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  1. I don’t think I’d want any of those critters as a pet. Some of them are definitely cute, but undomesticated animals should stay that way. Just my opinion, of course. If there’s a demand *someone* will supply it.
    We have a dog, a cat, a bearded dragon and a corn snake.

    Liked by 1 person

    1. Morning Grandma,

      When that list went out in 2009, most of those animals were under what was known as the DWAL – Dangerous Wild Animals Licence, you had to jump through [rightfully] hoops to be awarded the licence. you had to have all the paperwork and the right public liability insurances. if you had a CITES species you also had to have all the correct paperwork for that as well.

      I always dealt with captive bred animals, l was licenced, insured and made sure my business was 100% legit, l had to be squeaky clean to be doing what l was doing.

      However l do agree with you, l was an advocate for all the licencing because despite being captive bred, many of these species were NOT domesticated species, and they had to be treated with respect like all animals, but more so, because there was always the potential of aggression, due to the lack of domesticity.

      Of course some people would shoot back, well a dog and a cat can turn, and yes they would be right, but technically, most dogs only turn if provoked, there are very few rogues out there in comparison to possibility of licenced animal turning, or even unlicenced. I was attacked by a Virginnia Opossum once, as a marsupial, it was never licenced here in the UK But it still attacked, .

      In 2010, the UK made a fatal error, they removed species from the licencing despite people like me saying that should not be done.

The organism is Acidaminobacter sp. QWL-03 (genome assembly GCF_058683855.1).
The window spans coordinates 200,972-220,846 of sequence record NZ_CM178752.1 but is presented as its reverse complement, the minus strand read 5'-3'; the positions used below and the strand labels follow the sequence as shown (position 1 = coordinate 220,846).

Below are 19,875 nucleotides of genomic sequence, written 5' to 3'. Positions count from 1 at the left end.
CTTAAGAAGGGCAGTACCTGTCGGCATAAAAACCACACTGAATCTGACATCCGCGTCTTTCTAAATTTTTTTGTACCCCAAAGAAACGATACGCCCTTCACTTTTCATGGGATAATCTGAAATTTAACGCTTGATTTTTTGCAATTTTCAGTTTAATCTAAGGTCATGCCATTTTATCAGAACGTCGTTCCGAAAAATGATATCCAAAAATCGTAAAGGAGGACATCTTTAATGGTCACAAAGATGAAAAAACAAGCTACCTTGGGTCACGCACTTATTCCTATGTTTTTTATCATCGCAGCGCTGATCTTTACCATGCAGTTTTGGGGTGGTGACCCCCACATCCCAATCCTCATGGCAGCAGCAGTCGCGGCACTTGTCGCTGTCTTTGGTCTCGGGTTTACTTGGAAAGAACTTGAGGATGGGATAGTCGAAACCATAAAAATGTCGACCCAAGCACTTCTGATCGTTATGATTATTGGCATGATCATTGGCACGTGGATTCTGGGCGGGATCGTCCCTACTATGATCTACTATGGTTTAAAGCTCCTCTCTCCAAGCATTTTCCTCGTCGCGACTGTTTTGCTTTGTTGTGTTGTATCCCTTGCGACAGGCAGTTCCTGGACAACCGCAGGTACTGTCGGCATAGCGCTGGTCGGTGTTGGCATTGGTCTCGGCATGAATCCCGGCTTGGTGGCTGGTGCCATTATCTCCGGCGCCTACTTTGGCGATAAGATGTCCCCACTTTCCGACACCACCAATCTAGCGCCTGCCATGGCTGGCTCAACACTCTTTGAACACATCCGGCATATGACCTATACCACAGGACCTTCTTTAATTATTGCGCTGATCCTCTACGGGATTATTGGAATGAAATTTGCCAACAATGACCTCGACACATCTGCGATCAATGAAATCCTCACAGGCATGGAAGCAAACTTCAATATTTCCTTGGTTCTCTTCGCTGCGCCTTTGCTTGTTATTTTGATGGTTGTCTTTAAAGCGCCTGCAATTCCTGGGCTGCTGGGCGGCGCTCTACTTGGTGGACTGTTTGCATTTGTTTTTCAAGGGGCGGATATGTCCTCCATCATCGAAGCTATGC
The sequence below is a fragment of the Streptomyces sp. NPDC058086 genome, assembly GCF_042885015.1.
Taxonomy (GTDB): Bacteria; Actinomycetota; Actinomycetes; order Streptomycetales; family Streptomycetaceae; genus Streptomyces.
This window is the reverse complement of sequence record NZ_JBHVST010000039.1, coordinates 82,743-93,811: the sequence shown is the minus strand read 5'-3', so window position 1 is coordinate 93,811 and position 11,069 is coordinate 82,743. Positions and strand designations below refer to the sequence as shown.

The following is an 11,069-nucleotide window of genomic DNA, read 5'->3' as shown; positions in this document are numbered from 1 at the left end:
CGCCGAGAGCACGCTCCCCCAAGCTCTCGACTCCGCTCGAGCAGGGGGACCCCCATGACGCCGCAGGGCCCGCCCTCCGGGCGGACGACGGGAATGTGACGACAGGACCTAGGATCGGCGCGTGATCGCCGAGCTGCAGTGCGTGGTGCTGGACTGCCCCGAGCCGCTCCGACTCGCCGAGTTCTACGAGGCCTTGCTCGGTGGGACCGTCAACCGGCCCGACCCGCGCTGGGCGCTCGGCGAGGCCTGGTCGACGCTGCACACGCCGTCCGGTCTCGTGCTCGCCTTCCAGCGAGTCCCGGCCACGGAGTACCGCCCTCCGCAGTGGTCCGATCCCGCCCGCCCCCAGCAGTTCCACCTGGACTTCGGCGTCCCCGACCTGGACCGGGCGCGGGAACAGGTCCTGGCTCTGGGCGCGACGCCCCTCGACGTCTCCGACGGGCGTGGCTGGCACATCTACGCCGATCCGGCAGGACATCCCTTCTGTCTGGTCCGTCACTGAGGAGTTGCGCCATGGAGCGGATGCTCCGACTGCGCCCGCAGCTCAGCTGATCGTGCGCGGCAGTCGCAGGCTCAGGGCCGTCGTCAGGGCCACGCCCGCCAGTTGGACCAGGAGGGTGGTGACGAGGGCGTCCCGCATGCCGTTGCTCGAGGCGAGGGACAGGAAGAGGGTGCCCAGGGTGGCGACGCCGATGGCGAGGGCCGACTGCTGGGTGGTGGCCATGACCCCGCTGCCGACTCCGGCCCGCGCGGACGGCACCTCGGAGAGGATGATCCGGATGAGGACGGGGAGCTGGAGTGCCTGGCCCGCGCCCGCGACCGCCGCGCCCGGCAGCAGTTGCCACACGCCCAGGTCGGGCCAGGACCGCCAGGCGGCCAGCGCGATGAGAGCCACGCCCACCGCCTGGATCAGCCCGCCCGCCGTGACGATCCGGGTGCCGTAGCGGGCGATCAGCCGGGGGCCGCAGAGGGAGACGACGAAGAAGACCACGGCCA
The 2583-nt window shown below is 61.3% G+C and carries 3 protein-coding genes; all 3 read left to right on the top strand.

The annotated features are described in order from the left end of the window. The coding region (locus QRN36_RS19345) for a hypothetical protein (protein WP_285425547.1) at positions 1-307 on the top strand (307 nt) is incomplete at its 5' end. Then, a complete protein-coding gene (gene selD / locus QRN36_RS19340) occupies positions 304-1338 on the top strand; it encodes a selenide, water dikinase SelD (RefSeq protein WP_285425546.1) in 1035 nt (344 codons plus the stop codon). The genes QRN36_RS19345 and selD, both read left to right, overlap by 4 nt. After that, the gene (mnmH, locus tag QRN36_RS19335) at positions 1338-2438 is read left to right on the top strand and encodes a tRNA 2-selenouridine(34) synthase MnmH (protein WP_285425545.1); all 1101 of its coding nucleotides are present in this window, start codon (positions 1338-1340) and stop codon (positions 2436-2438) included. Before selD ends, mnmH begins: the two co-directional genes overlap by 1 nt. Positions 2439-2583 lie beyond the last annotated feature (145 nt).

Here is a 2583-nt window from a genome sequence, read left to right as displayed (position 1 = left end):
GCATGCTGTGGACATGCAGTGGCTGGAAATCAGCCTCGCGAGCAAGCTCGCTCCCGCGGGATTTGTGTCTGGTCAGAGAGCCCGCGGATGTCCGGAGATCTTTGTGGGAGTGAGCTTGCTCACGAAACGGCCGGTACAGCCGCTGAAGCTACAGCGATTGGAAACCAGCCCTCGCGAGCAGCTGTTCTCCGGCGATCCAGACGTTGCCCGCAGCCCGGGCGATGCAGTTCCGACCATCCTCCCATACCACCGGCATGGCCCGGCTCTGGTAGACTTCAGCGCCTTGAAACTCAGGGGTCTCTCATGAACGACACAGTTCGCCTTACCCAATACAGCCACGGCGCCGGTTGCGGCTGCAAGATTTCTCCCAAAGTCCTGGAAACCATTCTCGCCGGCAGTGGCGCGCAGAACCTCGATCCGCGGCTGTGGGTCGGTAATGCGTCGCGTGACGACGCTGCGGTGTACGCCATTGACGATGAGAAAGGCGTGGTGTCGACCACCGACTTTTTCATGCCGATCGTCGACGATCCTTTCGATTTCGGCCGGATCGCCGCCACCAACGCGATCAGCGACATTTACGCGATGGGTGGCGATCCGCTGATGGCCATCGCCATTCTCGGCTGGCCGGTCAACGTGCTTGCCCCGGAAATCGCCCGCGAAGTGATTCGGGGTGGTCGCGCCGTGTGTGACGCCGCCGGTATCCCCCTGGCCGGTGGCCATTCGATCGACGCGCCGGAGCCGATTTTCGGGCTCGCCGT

But sadly once again you are right ‘If there is a demand’, someone will always supply that demand, legal or illegal, licenced or unlicenced. I just knew that when l was working my business, l was doing what was right for all the charges. But there will always be and there was people who disagreed with me, and quite vehemently.

      Thanks for commenting 🙂

      Like

      1. I thought about my comments after I sent them and hoped they didn’t come across as too harsh.
        I know that you’re an ethical animal lover and activist and you would never do anything to actively or neglectfully hurt any animal.
        I just hate that there’s a market for these animals unless it’s for zoos (even that…depends on the zoo) or wildlife preserves… Things for education or conservation.
        Anyway, sorry if I came across harsh. It was NOT directed at you. Mostly, humans that aren’t kind to the critters that share our planet make me mad.😃

        Liked by 1 person

  2. No offense was taken 🙂

    I agree with you, and maybe more than you can imagine, because l was in the thick of it politically and conservationally when my already green politics changed and leaned away from my industry. despite evrything l did, l was witnessing too many cases [did investigative work for a year] of animal cruelty and animal hoarding. when you witness that, your attitudes change towards a so called caring society. I found that l was leaning and nodding more in agreeance with the so called anti-animal groups and whilst l don’t agree with all their beliefs, l know what they mean.

    Since the close down of my business in 2010 as much as l love animals and at times miss the work, l would never return to it, because my belief for captive bred animals and domestic residency doesn’t marry anymore.

    I do believe in the need for strict conservation wild park reserves and carefully monitored and managed programmes, l have no tolerance of the animals available in the market. it is not policed the way it should be. Although in the UK, thankfully more policies have come into practice, they are still too slow.

    One of my greatest personal achievements was being involved in the Primate codes of conduct in 2008, but once more these were not policed, monitored or regulated properly and they did not in my opinion take ‘everything’ into consideration as needed to be drawn up, and in my eyes even in 2008, the industry was being failed.

    By 2011, most of the industry that followed my progress didn’t want to touch me even on a social basis because l had literally turned my back on them, l was fast turning from a pro-keeper into anti-keeping.

    So, no Grandma, no offence and not harsh at all – just a concerned keeper showing empathy and disappointment at the current play of things 🙂

    Like